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Film / Little Fugitive

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Little Fugitive is a 1953 American independent film directed by the team of Raymond Abrashkin (credited as "Ray Ashley"), Morris Engel, and Ruth Orkin.

Joey Norton (Richie Andrusco) is a 7-year-old boy living in a lower-middle-class neighborhood of Brooklyn. He idolizes his 12-year-old brother Lennie (Richard Brewster), but Lennie seems to regard Joey as a nuisance. One day, their single mother (Winifred Cushing) has to leave town to attend to her own mother, who has fallen ill. She leaves Joey in charge of his brother.

Lennie wants to hang out with his friends, but Joey insists on tagging along. Finally Lennie and his buddies play a cruel trick: they cajole Joey into firing a gun, and Lennie pretends to have been shot and killed. It works only too well. Joey, believing himself to be a murderer, runs off. He grabs the cash that his mother left for groceries and high-tails it to Coney Island, where he spends a whole day riding the rides and playing the games. Eventually, after receiving a phone call from the park, Lennie arrives at Coney Island and goes on a frantic search for his brother.

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Filmed on a shoestring budget with an innovative hand-held camera. The use of amateur actors (neither Andrusco nor Brewster ever appeared in another movie), the working-class setting, and the Slice of Life story are all parts of this movie which had an influence on the French New Wave.

Will Lee, who years later would play Mr. Hooper on Sesame Street, appears as the photographer.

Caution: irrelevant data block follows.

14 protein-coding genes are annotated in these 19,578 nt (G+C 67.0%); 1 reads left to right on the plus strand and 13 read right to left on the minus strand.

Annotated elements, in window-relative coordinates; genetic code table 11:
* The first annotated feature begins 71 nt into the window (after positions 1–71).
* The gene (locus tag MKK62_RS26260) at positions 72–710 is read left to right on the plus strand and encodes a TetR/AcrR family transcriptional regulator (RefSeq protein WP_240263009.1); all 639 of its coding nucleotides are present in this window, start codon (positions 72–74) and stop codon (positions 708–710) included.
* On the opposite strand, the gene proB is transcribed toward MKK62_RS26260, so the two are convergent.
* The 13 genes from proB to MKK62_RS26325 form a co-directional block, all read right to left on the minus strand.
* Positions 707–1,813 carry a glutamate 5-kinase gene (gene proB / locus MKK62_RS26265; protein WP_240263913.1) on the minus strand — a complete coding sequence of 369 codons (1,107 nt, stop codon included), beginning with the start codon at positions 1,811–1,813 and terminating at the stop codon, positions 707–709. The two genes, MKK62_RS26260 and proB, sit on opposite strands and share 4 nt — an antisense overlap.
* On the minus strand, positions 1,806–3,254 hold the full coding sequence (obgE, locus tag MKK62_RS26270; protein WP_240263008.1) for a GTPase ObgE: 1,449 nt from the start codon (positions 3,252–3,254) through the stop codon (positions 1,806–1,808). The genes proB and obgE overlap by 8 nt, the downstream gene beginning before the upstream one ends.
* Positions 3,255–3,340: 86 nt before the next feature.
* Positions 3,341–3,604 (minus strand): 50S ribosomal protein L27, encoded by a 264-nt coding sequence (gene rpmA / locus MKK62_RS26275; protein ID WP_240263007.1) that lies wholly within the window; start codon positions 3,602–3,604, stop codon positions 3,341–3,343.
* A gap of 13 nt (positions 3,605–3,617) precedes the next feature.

Tropes:

  • Amusement Park: Coney Island, used about a million times in movie history. Joey is able to extend his fun by cashing in glass bottles for the nickel-per-bottle deposit.
  • And Starring: All of the other cast members are identified with a single credit screen at the end, then there's an "And", then there's the credit for "Richie Ambrusco as Joey".
  • Aw, Look! They Really Do Love Each Other: Joey spends his whole adventure in Coney Island clutching his brother's harmonica, supposedly something to remember him by. When Lennie finally finds his little brother, he says Joey can keep the harmonica.
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  • Creator Cameo: Ruth Orkin is the mother with a baby at the beach, whose cup of water Joey knocks over.
  • Extremely Short Timespan: Somewhere around 30 hours or so, from mid-morning one day to 6 p.m. the next.
  • Kitchen Sink Drama: A simple story of a little boy who runs off to Coney Island.
  • Match Cut: From Lennie munching on a lollipop back in Brooklyn to Joey scarfing down a hot dog on Coney Island.
  • The Runaway: For a day, anyway, as little Joey flees to Coney Island.
  • Silence Is Golden: Much of Joey's wanderings through the park are shown without any dialogue.
  • Video Credits: For only one person. After all the other cast members' names are shown the regular way, there's a video shot of Joey to go with Richie Ambrusco's credit.
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